As supply chain bottlenecks persist, investors are bracing for arrears to continue next year, fueling fears of even higher inflation.
“The biggest risk we have right now is that inflation expectations are no longer anchored,” Katie Nixon, chief information officer of Northern Trust Wealth Management, said Monday at Yahoo’s All Markets summit. Finance when discussing the higher prices driven by the current supply chain crisis. “We have seen expectations rise quite noticeably over the past two weeks.”
To put inflationary pressures into perspective, the consumer price index has climbed at least 5% on an annual basis over the past five months. The most recent reading showed that inflation rose 0.4% in September, taking the year-over-year increase to 5.4% and, in turn, matching the largest annual gain since August 2008.
And consumer expectations for inflation remain high, according to a recent report from the Federal Reserve Bank of New York. Inflation expectations for the coming year hit 5.3% last month, marking the eleventh consecutive monthly increase and a new high since the survey began in 2013.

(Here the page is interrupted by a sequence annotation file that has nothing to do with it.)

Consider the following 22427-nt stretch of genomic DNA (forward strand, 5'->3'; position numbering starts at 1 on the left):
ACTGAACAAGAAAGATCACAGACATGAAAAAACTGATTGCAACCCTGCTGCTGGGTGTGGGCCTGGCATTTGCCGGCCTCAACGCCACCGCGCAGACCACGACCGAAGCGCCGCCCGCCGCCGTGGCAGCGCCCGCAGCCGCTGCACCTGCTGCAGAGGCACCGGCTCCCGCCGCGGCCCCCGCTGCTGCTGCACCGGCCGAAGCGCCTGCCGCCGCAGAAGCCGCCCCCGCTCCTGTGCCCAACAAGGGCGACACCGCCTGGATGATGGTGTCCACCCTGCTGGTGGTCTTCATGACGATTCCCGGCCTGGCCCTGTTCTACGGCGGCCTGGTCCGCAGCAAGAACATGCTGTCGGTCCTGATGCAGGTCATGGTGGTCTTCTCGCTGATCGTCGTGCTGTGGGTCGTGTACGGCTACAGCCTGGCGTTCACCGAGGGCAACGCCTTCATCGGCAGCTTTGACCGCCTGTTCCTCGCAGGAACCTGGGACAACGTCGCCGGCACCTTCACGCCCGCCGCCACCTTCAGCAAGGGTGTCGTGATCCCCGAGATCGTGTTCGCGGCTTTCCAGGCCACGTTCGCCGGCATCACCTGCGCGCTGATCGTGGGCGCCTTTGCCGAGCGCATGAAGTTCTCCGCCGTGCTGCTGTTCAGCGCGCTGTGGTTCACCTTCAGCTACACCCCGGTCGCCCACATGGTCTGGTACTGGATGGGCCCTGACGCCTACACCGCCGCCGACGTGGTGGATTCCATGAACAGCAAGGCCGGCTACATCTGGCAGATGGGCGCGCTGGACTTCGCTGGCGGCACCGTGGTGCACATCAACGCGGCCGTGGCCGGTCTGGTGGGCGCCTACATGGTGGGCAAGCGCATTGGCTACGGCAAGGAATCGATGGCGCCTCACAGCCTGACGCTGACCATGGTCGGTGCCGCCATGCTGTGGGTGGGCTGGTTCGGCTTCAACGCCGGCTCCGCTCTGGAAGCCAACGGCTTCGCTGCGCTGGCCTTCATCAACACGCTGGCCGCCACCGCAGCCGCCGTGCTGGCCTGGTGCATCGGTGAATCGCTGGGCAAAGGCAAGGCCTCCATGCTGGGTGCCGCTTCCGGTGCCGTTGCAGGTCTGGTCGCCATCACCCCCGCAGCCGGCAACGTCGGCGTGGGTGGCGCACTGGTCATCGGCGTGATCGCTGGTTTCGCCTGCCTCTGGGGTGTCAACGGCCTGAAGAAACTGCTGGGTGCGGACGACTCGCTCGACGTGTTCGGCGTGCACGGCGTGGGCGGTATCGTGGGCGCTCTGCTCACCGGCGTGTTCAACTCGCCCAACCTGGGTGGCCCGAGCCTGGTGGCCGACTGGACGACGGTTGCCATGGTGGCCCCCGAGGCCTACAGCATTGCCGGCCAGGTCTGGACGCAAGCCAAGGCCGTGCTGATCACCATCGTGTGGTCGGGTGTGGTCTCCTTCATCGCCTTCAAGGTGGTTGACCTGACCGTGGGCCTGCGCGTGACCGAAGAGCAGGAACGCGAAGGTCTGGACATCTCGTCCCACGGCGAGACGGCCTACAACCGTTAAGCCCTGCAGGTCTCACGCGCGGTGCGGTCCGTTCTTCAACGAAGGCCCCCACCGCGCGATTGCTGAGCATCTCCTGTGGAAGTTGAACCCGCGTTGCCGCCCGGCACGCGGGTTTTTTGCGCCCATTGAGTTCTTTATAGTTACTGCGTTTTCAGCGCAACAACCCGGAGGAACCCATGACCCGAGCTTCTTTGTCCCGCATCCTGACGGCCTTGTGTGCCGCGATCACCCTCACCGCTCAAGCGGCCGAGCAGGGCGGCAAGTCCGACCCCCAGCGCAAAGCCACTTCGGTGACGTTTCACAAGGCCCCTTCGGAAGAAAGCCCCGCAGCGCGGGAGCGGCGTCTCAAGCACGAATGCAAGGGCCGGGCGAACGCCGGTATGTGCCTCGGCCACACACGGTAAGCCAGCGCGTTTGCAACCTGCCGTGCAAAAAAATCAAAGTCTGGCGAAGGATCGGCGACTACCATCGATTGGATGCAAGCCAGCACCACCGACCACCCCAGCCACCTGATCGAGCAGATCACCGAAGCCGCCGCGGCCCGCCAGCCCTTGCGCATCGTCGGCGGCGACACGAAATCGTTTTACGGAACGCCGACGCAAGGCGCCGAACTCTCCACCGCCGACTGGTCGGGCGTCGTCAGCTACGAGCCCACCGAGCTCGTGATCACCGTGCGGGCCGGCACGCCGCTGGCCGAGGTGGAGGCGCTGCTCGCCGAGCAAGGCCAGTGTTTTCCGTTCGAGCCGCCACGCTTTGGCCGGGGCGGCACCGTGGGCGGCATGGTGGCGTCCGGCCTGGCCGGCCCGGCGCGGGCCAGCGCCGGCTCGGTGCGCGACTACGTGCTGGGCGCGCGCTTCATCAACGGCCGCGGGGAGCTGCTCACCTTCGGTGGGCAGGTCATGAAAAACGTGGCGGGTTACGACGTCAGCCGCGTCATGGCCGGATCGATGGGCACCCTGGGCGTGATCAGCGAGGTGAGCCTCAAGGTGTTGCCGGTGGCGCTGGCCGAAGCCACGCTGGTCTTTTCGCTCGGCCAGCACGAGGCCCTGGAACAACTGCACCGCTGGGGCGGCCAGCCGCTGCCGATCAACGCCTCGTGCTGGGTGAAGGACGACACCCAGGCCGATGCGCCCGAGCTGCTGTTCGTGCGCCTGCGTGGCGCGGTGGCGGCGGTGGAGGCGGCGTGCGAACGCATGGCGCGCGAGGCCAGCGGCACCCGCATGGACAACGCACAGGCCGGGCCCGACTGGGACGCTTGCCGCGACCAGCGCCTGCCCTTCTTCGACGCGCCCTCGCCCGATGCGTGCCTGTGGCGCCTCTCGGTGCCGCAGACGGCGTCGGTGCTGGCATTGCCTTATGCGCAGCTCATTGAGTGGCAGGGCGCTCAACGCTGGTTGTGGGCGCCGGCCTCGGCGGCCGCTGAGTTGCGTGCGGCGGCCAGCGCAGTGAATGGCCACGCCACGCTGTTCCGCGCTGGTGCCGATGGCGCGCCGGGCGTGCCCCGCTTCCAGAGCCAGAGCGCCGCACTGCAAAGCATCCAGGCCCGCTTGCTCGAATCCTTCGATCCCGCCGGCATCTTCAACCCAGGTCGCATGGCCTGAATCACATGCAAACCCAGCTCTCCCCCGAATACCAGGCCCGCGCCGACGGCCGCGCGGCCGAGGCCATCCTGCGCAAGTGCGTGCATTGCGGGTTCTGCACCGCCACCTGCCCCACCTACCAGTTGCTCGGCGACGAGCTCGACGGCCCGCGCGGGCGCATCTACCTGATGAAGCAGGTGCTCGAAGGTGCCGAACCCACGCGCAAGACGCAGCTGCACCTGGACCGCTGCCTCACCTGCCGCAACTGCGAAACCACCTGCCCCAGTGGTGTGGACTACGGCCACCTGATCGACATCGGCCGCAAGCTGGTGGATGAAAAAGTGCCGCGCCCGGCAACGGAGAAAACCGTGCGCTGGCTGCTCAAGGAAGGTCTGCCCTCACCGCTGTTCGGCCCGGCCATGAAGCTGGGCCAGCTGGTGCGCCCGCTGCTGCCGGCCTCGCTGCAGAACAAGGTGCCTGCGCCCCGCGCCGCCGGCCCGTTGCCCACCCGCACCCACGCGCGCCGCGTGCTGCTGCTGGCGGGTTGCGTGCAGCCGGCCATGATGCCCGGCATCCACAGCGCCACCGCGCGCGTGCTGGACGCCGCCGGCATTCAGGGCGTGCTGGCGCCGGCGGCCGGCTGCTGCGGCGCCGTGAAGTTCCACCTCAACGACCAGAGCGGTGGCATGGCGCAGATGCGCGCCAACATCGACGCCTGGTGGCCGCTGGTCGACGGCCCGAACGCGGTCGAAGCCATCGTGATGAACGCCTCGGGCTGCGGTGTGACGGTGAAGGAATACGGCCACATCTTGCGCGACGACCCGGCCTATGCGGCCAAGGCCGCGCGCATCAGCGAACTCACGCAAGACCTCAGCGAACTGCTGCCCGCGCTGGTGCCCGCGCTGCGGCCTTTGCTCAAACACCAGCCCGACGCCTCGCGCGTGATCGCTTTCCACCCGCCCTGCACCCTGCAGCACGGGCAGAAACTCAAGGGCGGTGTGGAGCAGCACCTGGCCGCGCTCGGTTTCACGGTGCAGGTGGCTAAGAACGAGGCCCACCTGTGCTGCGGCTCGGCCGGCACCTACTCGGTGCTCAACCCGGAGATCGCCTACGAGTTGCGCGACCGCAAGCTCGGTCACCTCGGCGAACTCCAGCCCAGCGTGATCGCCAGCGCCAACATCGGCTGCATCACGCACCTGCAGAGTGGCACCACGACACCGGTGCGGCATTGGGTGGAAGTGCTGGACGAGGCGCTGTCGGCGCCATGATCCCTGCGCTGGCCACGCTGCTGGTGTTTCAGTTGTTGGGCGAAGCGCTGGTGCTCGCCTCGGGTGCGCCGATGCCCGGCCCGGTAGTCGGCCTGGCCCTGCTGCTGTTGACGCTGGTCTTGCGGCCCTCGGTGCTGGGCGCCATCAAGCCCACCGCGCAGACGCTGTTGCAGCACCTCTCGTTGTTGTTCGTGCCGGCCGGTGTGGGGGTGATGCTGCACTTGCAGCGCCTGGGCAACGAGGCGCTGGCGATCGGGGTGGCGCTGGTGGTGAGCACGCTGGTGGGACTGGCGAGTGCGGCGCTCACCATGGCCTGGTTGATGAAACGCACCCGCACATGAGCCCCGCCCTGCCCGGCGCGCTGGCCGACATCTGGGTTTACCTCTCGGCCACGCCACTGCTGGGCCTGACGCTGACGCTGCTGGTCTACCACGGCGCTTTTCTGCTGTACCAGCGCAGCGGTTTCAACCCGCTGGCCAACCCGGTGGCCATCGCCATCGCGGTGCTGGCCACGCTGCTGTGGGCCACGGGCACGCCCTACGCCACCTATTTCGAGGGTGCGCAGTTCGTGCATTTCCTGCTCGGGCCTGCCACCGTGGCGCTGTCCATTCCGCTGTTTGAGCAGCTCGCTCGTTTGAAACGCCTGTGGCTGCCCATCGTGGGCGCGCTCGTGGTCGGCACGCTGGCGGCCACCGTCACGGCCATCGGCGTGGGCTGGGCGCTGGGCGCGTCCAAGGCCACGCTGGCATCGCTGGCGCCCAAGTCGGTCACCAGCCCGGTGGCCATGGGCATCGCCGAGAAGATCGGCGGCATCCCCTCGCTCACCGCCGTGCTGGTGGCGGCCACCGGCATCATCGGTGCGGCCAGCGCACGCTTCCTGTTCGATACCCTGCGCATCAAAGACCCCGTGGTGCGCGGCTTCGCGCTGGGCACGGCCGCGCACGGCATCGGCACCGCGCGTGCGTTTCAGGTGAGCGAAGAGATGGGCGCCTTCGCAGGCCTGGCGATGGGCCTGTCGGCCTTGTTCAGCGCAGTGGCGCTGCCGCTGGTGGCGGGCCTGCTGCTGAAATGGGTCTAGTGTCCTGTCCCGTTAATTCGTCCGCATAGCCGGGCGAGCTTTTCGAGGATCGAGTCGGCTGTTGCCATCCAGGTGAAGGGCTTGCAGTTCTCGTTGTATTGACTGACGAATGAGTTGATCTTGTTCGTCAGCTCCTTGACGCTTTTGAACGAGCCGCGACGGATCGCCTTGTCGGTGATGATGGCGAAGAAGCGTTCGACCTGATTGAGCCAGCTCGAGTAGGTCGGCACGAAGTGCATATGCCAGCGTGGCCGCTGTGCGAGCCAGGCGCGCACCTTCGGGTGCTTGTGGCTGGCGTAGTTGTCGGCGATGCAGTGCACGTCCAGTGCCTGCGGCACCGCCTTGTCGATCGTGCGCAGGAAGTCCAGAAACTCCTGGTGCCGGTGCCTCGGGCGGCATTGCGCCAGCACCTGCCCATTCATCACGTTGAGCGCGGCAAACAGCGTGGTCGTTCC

The higher inflation expectations among investors and consumers come as Federal Reserve Chairman Jerome Powell warned last week that “constraints on the supply side have worsened” and risks are now linked to “longer and more persistent bottlenecks”.
The White House is paying close attention to the issue as higher prices are hitting Americans at home. President Biden outlined his plan to keep the ports of Los Angeles and Long Beach open 24/7 to help ease pressures on the supply chain, but a number of experts warn that his plan does not go far enough, and in turn will do little to bring inflation under control in the short term.
In a recent interview with Yahoo Finance Live, CEO and President of the American Apparel and Footwear Association, Stephen Lamar, said that ordering 24/7 operations at major West Coast ports is “too much. Late to do much now “.
“It really is a crisis that has taken on unprecedented proportions,” Lamar explained, referring to supply chain issues. “It is really going to take a concerted and continued effort on the part of the US government to really try to move us forward and get us out of the crisis we are going through right now.”
While the broader market may not reflect investor concerns as we approach all-time highs, policymakers and strategists are keeping a close eye on price increases, and it’s a problem that Nixon is looking for. expects it to take about a year to work. through.
” We see [inflation] expectations are rising as supply chain problems persist for longer than expected… This is probably the biggest risk in the market right now, ”added Nixon. “But we believe, however, that a year from now investors won’t be worried about inflation. It’ll pass, it’s just going to take a little longer.
Seana smith anchors Yahoo Finance Live’s 3:00 p.m. to 5:00 p.m. ET program. Follow her on Twitter @SeanaNSmith
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